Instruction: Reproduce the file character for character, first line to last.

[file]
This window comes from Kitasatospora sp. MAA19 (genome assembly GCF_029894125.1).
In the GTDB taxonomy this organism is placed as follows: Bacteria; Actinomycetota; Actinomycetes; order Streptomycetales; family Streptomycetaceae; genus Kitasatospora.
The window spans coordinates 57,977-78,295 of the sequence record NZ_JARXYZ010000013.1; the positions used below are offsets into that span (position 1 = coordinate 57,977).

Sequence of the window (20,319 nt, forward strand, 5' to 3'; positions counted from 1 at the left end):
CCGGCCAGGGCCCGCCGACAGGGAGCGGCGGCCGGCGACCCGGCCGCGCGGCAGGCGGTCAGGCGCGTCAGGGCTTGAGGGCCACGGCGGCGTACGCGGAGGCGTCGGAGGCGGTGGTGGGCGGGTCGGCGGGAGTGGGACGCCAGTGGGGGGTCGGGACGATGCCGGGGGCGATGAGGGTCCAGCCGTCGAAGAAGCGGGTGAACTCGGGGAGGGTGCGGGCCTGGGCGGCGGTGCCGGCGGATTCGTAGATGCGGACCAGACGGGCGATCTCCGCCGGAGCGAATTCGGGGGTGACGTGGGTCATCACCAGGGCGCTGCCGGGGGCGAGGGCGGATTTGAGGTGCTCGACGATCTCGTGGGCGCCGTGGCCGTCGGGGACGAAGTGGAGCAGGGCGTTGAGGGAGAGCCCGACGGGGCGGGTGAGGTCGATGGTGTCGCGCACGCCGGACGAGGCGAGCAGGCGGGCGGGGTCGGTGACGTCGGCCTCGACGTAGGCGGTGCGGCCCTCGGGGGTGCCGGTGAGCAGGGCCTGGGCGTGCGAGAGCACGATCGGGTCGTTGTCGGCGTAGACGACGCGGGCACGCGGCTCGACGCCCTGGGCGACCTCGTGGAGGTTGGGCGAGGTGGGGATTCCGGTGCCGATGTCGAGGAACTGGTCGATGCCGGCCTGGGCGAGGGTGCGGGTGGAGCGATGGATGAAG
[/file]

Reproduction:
This window comes from Kitasatospora sp. MAA19 (genome assembly GCF_029894125.1).
In the GTDB taxonomy this organism is placed as follows: Bacteria; Actinomycetota; Actinomycetes; order Streptomycetales; family Streptomycetaceae; genus Kitasatospora.
The window spans coordinates 57,977-78,295 of the sequence record NZ_JARXYZ010000013.1; the positions used below are offsets into that span (position 1 = coordinate 57,977).

Sequence of the window (20,319 nt, forward strand, 5' to 3'; positions counted from 1 at the left end):
CCGGCCAGGGCCCGCCGACAGGGAGCGGCGGCCGGCGACCCGGCCGCGCGGCAGGCGGTCAGGCGCGTCAGGGCTTGAGGGCCACGGCGGCGTACGCGGAGGCGTCGGAGGCGGTGGTGGGCGGGTCGGCGGGAGTGGGACGCCAGTGGGGGGTCGGGACGATGCCGGGGGCGATGAGGGTCCAGCCGTCGAAGAAGCGGGTGAACTCGGGGAGGGTGCGGGCCTGGGCGGCGGTGCCGGCGGATTCGTAGATGCGGACCAGACGGGCGATCTCCGCCGGAGCGAATTCGGGGGTGACGTGGGTCATCACCAGGGCGCTGCCGGGGGCGAGGGCGGATTTGAGGTGCTCGACGATCTCGTGGGCGCCGTGGCCGTCGGGGACGAAGTGGAGCAGGGCGTTGAGGGAGAGCCCGACGGGGCGGGTGAGGTCGATGGTGTCGCGCACGCCGGACGAGGCGAGCAGGCGGGCGGGGTCGGTGACGTCGGCCTCGACGTAGGCGGTGCGGCCCTCGGGGGTGCCGGTGAGCAGGGCCTGGGCGTGCGAGAGCACGATCGGGTCGTTGTCGGCGTAGACGACGCGGGCACGCGGCTCGACGCCCTGGGCGACCTCGTGGAGGTTGGGCGAGGTGGGGATTCCGGTGCCGATGTCGAGGAACTGGTCGATGCCGGCCTGGGCGAGGGTGCGGGTGGAGCGATGGATGAAG